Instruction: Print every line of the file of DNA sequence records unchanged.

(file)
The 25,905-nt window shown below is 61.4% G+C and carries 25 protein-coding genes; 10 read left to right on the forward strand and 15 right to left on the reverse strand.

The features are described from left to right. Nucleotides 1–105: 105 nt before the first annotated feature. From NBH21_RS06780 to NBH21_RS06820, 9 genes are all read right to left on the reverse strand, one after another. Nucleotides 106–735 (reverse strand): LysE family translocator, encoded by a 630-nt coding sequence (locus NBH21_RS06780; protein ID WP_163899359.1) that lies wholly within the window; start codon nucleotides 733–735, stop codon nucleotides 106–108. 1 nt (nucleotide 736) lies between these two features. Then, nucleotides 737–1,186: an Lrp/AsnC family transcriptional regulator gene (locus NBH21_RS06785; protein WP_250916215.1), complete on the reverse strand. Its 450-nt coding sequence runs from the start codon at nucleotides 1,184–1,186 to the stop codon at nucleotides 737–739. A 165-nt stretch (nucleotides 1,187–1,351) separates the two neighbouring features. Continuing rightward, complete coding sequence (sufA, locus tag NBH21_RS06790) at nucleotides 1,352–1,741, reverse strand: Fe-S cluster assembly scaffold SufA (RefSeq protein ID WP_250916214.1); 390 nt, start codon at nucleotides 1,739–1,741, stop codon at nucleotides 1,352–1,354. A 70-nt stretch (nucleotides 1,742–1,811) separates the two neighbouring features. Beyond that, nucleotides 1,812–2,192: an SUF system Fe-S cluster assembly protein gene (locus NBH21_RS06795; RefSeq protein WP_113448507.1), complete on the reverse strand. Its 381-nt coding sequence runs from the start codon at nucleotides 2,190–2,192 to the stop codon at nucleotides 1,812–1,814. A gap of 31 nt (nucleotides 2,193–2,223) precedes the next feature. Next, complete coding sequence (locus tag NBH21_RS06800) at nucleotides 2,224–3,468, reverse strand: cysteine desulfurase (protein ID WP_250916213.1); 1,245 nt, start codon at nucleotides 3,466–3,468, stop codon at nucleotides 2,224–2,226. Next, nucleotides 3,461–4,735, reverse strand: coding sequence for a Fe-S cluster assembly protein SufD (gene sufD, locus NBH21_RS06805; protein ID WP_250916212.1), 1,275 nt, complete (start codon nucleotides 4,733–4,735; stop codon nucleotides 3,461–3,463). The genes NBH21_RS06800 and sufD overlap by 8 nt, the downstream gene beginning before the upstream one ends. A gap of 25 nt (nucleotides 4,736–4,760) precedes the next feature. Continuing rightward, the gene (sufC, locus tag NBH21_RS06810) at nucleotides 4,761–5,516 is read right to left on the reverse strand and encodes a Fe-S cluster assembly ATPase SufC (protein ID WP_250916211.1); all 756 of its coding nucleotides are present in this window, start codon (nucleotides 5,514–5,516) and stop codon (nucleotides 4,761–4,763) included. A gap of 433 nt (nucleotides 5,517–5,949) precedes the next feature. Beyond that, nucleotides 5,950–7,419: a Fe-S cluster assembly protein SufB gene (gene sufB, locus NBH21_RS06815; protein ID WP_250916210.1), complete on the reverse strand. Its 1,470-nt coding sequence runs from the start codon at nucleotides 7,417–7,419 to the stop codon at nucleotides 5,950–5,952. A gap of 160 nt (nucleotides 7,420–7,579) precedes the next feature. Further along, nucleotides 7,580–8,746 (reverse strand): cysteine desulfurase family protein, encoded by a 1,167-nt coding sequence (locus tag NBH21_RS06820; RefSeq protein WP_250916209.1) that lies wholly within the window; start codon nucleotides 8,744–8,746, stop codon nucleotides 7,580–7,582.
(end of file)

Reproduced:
The 25,905-nt window shown below is 61.4% G+C and carries 25 protein-coding genes; 10 read left to right on the forward strand and 15 right to left on the reverse strand.

The features are described from left to right. Nucleotides 1–105: 105 nt before the first annotated feature. From NBH21_RS06780 to NBH21_RS06820, 9 genes are all read right to left on the reverse strand, one after another. Nucleotides 106–735 (reverse strand): LysE family translocator, encoded by a 630-nt coding sequence (locus NBH21_RS06780; protein ID WP_163899359.1) that lies wholly within the window; start codon nucleotides 733–735, stop codon nucleotides 106–108. 1 nt (nucleotide 736) lies between these two features. Then, nucleotides 737–1,186: an Lrp/AsnC family transcriptional regulator gene (locus NBH21_RS06785; protein WP_250916215.1), complete on the reverse strand. Its 450-nt coding sequence runs from the start codon at nucleotides 1,184–1,186 to the stop codon at nucleotides 737–739. A 165-nt stretch (nucleotides 1,187–1,351) separates the two neighbouring features. Continuing rightward, complete coding sequence (sufA, locus tag NBH21_RS06790) at nucleotides 1,352–1,741, reverse strand: Fe-S cluster assembly scaffold SufA (RefSeq protein ID WP_250916214.1); 390 nt, start codon at nucleotides 1,739–1,741, stop codon at nucleotides 1,352–1,354. A 70-nt stretch (nucleotides 1,742–1,811) separates the two neighbouring features. Beyond that, nucleotides 1,812–2,192: an SUF system Fe-S cluster assembly protein gene (locus NBH21_RS06795; RefSeq protein WP_113448507.1), complete on the reverse strand. Its 381-nt coding sequence runs from the start codon at nucleotides 2,190–2,192 to the stop codon at nucleotides 1,812–1,814. A gap of 31 nt (nucleotides 2,193–2,223) precedes the next feature. Next, complete coding sequence (locus tag NBH21_RS06800) at nucleotides 2,224–3,468, reverse strand: cysteine desulfurase (protein ID WP_250916213.1); 1,245 nt, start codon at nucleotides 3,466–3,468, stop codon at nucleotides 2,224–2,226. Next, nucleotides 3,461–4,735, reverse strand: coding sequence for a Fe-S cluster assembly protein SufD (gene sufD, locus NBH21_RS06805; protein ID WP_250916212.1), 1,275 nt, complete (start codon nucleotides 4,733–4,735; stop codon nucleotides 3,461–3,463). The genes NBH21_RS06800 and sufD overlap by 8 nt, the downstream gene beginning before the upstream one ends. A gap of 25 nt (nucleotides 4,736–4,760) precedes the next feature. Continuing rightward, the gene (sufC, locus tag NBH21_RS06810) at nucleotides 4,761–5,516 is read right to left on the reverse strand and encodes a Fe-S cluster assembly ATPase SufC (protein ID WP_250916211.1); all 756 of its coding nucleotides are present in this window, start codon (nucleotides 5,514–5,516) and stop codon (nucleotides 4,761–4,763) included. A gap of 433 nt (nucleotides 5,517–5,949) precedes the next feature. Beyond that, nucleotides 5,950–7,419: a Fe-S cluster assembly protein SufB gene (gene sufB, locus NBH21_RS06815; protein ID WP_250916210.1), complete on the reverse strand. Its 1,470-nt coding sequence runs from the start codon at nucleotides 7,417–7,419 to the stop codon at nucleotides 5,950–5,952. A gap of 160 nt (nucleotides 7,420–7,579) precedes the next feature. Further along, nucleotides 7,580–8,746 (reverse strand): cysteine desulfurase family protein, encoded by a 1,167-nt coding sequence (locus tag NBH21_RS06820; RefSeq protein WP_250916209.1) that lies wholly within the window; start codon nucleotides 8,744–8,746, stop codon nucleotides 7,580–7,582.